September 25, 1998, Pymatuning Earthquake
Origin time: 19:52:52 (UTC); 3:52:52 p.m. (EDT)
Magnitude: 5.0mb; 5.2Lg
Depth: 7.0 km
Geographic location: Between Jamestown, Mercer County, Pennsylvania, and the Ohio border, at the southern end of Pymatuning Reservoir; about 28 miles NE of Youngstown, Ohio.
A moderate earthquake centered near Jamestown, Pennsylvania, on the Mercer County-Crawford County (PA) line, at the southern end of Pymatuning Reservoir and just east of the Ohio border, shook a multistate area from Wisconsin to New Jersey late Friday afternoon, September 25, 1998. Shaking was greatest in Ohio, Pennsylvania, Michigan, New York, and Ontario. The event was recorded on seismographs as far away as Mongolia. Preliminary analysis suggests that the earthquake occurred along a NW-SE-trending fault. This trend is similar to known faults in Ohio located south and southwest of the epicentral area.
Damage reports are incomplete at this time, but preliminary information indicates that damage was light, consisting of broken dishes and a few damaged chimneys in the epicentral area. Dr. John Armbruster, of Lamont-Doherty Earth Observatory, reporting from the epicentral area, observed that the highest intensities were in Jamestown and Greenville, Pennsylvania. Chimney and plaster damage was noted in Greenville and merchandise was knocked off store shelves in Greenville and Jamestown. Maximum peak Modified Mercalli Intensity was VI. The National Earthquake Information Center of the U.S. Geological Survey, with the assistance of the Ohio Geological Survey, is compiling felt reports and will construct an isoseismal map of the event. The Ohio Geological Survey is soliciting reports from individuals who felt the earthquake: email@example.com. Please indicate your location during the earthquake (include zip code), the effects you felt or observed or heard, duration of the event, and damage (describe).
The U.S. Geological Survey, Memphis State University, and Lamont-Doherty Earth Observatory deployed 12 portable seismographs in the epicentral area by noon, Saturday, September 26, in order to record aftershocks. At least some of these instruments will be deployed for about a month. The current epicentral location is probably accurate to only about 5 to 15 km because of the distance of seismographs from the event. On October 9, at 8:41 GMT, a small (2.0 magnitude) aftershock was recorded near Kennard, Mercer County, Pennsylvania, about 8 miles east of the mainshock epicenter.
The earthquake was recorded by seismic stations at the College of Wooster and at the University of Toledo in Ohio and at a number of out-of-state stations, including the University of Michigan. Analysis of the seismograms by Harvard University indicates that the most likely fault-plane solution is a northwest-southeast-oriented fault (strike, 303 degrees). Movement on the fault, according to analysis by Michigan State University, was a thrust with a small left-lateral component. Although no fault has been mapped in this epicentral area by either the Ohio or the Pennsylvania Geological Survey, this orientation is similar to that of a series of subsurface faults to the south in Columbiana, Mahoning, and Portage Counties, Ohio, and to the north in Crawford County, Pennsylvania. Motion on the fault is still being analyzed.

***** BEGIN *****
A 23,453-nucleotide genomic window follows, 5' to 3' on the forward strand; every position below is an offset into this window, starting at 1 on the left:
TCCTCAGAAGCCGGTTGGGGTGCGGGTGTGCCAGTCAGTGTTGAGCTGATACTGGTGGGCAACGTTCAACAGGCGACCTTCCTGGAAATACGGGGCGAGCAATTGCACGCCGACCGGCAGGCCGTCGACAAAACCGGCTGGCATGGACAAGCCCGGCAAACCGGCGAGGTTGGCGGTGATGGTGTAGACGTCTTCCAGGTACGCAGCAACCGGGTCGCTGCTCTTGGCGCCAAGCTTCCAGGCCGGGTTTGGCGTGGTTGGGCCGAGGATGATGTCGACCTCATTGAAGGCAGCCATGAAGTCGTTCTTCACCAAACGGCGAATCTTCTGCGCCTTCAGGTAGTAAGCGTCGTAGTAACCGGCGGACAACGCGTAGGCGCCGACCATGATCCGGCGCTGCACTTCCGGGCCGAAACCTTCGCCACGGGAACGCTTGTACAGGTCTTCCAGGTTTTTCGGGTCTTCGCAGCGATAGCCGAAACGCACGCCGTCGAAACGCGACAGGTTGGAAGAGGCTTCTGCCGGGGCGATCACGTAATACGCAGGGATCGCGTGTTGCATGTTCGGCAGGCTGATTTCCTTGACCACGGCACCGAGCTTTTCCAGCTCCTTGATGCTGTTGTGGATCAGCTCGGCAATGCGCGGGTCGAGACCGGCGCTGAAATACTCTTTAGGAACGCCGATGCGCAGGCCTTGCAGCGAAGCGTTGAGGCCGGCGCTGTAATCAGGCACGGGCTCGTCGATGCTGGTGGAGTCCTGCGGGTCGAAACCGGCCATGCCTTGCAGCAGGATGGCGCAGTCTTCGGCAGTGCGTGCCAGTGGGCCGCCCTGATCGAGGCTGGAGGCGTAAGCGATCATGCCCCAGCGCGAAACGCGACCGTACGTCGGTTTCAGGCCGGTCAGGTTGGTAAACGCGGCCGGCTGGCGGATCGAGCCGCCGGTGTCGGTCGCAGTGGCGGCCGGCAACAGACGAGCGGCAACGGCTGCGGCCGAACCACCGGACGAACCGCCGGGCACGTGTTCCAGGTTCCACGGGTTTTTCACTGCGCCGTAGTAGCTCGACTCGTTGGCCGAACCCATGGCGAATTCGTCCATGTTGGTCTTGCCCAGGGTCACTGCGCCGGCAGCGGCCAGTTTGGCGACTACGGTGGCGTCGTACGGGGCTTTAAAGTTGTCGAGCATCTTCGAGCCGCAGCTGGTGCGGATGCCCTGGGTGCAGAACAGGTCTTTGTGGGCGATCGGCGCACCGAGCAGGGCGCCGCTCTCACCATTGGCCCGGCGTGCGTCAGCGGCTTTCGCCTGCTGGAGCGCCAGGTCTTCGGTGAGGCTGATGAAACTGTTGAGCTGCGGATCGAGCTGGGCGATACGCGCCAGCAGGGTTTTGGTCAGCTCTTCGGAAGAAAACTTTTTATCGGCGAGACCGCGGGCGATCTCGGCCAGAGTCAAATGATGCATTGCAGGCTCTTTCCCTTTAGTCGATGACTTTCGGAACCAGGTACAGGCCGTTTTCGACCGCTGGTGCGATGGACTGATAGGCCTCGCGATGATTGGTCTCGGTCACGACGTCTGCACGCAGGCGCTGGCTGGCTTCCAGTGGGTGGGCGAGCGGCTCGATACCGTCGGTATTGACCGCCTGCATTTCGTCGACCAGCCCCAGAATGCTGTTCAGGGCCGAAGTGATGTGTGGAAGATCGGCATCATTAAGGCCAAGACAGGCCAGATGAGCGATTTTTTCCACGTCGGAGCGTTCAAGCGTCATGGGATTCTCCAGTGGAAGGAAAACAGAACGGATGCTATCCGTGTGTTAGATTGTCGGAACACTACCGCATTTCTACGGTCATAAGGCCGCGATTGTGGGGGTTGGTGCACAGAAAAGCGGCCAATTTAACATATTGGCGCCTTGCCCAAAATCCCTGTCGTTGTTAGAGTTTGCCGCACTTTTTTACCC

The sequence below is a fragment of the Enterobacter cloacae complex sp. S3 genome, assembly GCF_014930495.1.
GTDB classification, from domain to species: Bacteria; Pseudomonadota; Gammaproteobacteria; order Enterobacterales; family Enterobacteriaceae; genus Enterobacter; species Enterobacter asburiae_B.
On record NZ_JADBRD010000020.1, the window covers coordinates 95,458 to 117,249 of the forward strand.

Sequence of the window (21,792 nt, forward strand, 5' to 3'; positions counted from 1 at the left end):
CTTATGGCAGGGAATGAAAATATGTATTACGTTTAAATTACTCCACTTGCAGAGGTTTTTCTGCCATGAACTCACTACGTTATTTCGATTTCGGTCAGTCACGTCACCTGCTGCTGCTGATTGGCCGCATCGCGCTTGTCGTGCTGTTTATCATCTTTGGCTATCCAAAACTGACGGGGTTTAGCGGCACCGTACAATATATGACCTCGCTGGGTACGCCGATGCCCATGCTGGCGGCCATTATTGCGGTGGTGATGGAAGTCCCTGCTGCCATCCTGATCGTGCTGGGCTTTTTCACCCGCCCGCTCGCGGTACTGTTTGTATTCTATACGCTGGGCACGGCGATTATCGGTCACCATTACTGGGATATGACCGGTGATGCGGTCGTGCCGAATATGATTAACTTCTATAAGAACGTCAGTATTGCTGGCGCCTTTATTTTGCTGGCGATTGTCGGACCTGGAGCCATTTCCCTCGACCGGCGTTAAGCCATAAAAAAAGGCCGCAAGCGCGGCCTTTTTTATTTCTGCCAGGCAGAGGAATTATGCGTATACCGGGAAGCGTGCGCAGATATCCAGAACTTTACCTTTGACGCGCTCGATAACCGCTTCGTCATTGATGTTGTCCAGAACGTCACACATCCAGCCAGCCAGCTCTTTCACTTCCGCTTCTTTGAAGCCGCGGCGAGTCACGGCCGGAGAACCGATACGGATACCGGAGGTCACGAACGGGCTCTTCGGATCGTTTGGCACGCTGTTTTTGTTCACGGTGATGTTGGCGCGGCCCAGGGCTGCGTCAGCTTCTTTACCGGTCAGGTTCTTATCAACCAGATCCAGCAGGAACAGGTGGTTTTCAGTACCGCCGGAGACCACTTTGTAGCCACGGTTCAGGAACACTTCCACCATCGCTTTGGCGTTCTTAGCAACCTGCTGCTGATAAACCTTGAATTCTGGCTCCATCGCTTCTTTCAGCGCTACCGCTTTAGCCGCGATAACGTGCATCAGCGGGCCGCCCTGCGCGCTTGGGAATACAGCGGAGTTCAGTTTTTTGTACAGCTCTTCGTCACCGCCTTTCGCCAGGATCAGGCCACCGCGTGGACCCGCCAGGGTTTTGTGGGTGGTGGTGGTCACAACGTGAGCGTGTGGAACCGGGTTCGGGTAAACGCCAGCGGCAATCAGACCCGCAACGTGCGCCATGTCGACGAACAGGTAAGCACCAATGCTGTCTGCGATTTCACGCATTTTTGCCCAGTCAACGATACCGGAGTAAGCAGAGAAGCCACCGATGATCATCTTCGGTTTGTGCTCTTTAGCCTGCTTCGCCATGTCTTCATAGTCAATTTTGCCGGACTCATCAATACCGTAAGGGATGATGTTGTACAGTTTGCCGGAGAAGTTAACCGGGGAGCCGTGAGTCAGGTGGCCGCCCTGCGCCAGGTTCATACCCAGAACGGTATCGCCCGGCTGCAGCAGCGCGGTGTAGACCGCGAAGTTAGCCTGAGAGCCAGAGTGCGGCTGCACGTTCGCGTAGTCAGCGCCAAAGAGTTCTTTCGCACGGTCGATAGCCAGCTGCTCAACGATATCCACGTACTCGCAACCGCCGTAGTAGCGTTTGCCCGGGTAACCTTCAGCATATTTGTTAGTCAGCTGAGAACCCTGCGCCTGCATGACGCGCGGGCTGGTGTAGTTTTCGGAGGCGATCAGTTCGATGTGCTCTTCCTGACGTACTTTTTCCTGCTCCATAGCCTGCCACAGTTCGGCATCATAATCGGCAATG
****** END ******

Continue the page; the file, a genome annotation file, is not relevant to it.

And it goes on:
Three small earthquakes were previously known from the general epicentral area of the September 25, 1998 event. A small earthquake with a Modified Mercalli intensity (MMI) of III occurred on August 17, 1873, and was assigned an epicenter at Sharon, Mercer County, Pennsylvania. Another historic event occurred on August 26, 1936, at Greenville, Mercer County, Pennsylvania, and had an MMI of III. An instrumentally located event, having a magnitude of 3.2 occurred on April 14, 1985, at Conneaut Lake, in Crawford County, Pennsylvania. These minor historic events did not suggest that this area of northwestern Pennsylvania was capable of generating a magnitude-5 earthquake.
The Pymatuning earthquake will be the subject of additional study in the coming weeks as seismograph records are analyzed, felt-area reports are compiled, and basement-rock structure is studied. Each event such as this one provides valuable information on crustal structures beneath Ohio and adjacent areas and further increases our ability to evaluate seismic risk and deep geologic framework.
Seismogram of the Pymatuning earthquake recorded at seismic station at the College of Wooster. Seismogram image courtesy of Dr. Robert Varga, Department of Geology, College of Wooster, Wooster, Ohio.
Links with information about the Pymatuning earthquake
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Last update March 27, 2001